The testicles are egg shaped sperm producing organs, suspended outside of the body in a fleshy sac or pouch called the scrotum. They are suspended inside this sac by the spermatic cords which are made up of arteries, veins, nerves, lymphatics and the ejaculatory duct. The testes are located outside of the abdominal cavity in order to maintain the optimal temperature for sperm production, about 3 degrees Celsius cooler than the rest of the body. When the body is hot the testicles hang lower than when the body is cold, which explains why testes will retract in cool weather closer to the abdomen in order to maintain the correct temperature for sperm production. Production begins at puberty and continues right through until old age.
Each testis is encased in a rugged, fibrous white capsule and along its back border, the connecting tissues progressively thicken and lead into the organ forming a mass known as the mediastinum testis. From this mass, a thin divider of connective tissue, called septa, extend into the testis and forms about 275 lobules. A lobule has 1-4 coiled seminiferous tubules, each one of these can be up to 75 cm long when uncoiled. Between these tubules the interstitial compartments are located. These tubules travel around the back of the testes and unite to form a complex network of channels called the rete testis. The rete testis resides within the mediastinum testis and has several ducts that enclose a tube like structure known as the epididymis. The epididymis are seminiferous tubules that coil around the outer surface of the testis and are lined with a special tissue, called the germinal epithelium, that is responsible in producing the sex cells.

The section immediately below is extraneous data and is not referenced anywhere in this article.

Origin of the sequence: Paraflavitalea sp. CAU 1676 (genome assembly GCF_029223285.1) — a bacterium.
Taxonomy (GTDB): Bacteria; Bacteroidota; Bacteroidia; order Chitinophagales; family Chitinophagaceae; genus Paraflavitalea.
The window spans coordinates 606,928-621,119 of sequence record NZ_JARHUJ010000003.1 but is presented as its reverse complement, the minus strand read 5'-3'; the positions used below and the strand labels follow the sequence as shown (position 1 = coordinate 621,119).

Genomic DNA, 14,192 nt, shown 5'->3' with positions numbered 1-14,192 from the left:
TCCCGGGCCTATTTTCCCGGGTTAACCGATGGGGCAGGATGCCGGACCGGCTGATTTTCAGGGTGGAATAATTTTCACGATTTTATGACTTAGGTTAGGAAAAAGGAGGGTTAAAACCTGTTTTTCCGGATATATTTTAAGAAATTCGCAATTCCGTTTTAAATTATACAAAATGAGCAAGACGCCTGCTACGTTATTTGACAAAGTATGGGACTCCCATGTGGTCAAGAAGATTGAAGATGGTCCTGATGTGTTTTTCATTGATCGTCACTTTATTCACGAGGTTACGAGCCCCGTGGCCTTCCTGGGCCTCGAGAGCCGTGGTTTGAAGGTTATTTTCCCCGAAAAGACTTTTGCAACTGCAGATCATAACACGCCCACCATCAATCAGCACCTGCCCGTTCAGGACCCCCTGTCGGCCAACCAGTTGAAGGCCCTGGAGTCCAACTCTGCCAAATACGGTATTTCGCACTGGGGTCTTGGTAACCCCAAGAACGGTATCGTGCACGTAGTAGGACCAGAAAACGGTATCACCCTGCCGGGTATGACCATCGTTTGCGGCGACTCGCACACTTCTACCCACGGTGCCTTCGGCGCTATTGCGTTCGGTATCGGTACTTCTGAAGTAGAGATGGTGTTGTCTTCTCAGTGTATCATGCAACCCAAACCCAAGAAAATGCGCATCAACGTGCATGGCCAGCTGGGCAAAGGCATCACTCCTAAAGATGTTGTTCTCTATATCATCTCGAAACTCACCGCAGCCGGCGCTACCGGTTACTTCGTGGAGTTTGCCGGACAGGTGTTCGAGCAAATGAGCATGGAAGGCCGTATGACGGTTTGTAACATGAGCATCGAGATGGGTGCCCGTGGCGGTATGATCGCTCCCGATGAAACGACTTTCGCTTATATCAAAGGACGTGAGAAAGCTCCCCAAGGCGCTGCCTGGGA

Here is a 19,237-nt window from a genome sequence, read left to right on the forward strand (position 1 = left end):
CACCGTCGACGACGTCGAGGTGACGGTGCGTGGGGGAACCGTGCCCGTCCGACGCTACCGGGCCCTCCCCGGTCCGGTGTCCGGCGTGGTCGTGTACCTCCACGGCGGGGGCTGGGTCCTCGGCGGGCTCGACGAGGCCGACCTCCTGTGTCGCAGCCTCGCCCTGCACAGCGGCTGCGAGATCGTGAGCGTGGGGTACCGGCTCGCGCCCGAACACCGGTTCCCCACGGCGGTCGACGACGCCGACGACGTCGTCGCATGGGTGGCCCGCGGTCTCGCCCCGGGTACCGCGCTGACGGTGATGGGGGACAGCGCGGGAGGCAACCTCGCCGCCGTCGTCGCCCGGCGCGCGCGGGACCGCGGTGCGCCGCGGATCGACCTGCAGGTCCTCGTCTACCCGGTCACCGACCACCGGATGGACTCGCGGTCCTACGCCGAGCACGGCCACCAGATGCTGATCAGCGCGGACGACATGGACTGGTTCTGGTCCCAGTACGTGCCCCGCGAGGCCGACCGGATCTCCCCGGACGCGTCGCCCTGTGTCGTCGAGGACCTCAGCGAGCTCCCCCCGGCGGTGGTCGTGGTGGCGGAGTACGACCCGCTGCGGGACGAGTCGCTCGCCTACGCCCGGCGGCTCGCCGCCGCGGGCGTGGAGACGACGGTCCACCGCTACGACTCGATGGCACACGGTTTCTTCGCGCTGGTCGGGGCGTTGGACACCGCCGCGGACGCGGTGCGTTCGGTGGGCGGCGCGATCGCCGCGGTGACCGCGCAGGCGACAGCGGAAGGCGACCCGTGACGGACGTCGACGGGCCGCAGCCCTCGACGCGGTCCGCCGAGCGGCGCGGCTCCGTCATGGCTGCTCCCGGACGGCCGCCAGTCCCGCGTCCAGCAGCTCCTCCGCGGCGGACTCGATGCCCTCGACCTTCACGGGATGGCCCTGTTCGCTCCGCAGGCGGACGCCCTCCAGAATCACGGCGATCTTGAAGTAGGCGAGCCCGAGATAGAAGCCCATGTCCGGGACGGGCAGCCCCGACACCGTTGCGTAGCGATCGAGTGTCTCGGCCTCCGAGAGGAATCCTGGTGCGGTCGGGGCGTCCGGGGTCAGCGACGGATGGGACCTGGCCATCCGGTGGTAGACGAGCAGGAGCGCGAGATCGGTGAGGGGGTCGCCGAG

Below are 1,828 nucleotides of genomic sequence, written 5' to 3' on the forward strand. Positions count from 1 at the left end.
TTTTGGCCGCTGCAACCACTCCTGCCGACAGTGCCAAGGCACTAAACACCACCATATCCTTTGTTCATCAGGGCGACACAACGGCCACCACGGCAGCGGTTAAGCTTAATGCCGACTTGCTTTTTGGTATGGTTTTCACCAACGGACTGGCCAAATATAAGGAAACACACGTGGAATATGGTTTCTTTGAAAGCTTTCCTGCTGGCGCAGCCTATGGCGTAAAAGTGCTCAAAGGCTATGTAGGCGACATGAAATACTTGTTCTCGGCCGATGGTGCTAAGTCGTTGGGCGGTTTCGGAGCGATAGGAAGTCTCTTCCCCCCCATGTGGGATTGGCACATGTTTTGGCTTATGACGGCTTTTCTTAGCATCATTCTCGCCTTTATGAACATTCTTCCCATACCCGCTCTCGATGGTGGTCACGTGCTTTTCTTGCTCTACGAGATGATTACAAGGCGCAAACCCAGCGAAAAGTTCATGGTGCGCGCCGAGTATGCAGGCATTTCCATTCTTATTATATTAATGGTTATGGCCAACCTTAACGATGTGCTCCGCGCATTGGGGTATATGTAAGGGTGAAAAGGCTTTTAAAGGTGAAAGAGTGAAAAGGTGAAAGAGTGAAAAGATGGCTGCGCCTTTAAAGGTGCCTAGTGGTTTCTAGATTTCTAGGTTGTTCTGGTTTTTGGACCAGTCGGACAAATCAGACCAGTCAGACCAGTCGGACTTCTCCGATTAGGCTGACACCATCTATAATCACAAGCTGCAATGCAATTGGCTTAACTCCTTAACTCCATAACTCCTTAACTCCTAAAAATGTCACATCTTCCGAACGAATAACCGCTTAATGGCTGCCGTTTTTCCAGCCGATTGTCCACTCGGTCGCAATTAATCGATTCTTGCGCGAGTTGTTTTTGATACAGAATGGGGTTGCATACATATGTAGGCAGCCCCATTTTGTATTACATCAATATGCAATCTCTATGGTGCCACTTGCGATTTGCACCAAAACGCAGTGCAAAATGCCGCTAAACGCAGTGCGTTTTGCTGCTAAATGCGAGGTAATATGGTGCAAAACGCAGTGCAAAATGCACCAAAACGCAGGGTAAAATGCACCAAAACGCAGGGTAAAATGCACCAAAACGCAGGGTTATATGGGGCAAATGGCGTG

These tubules and compartments are where spermatogenesis (the production of gametes), and steroidogenesis (the production of male steroid hormones) take place. The compartments are separate but work closely together for the efficient production of sperm. The function of the testicles and these compartments are controlled and regulated by the hypothalamus and the pituitary gland.
The most important cells in the interstitial compartments are Leydig cells. These cells are responsible for the production of androgens or testosterone. Also located within these compartments are immune cells, lymph and blood vessels, nerves and connecting tissue. Inside the seminiferous compartment spermatogenesis occurs, and is about 80% of the total volume of each testicle. In an average adult male there would be approximately 350 + meters of seminiferous tubules in each testicle, therefore in both it would be a total of over 700 meters!
The process of spermatogenesis begins with the dividing of stem cells, and finishes with mature sperm formation. There are four stages involved in this process; a) Mitotic – the proliferation and dividing of germ cells (spermatogonia). b) Meiotic – the dividing of tetraploid germ cells that results in spermatids. c) spermatids transform into sperm (spermiogenesis). d) The releasing of sperm into the tubular lumen.
The structure and functioning of the testes is extremely complex, this brief article tries to explain the basics in a way that the ordinary person can understand and comprehend.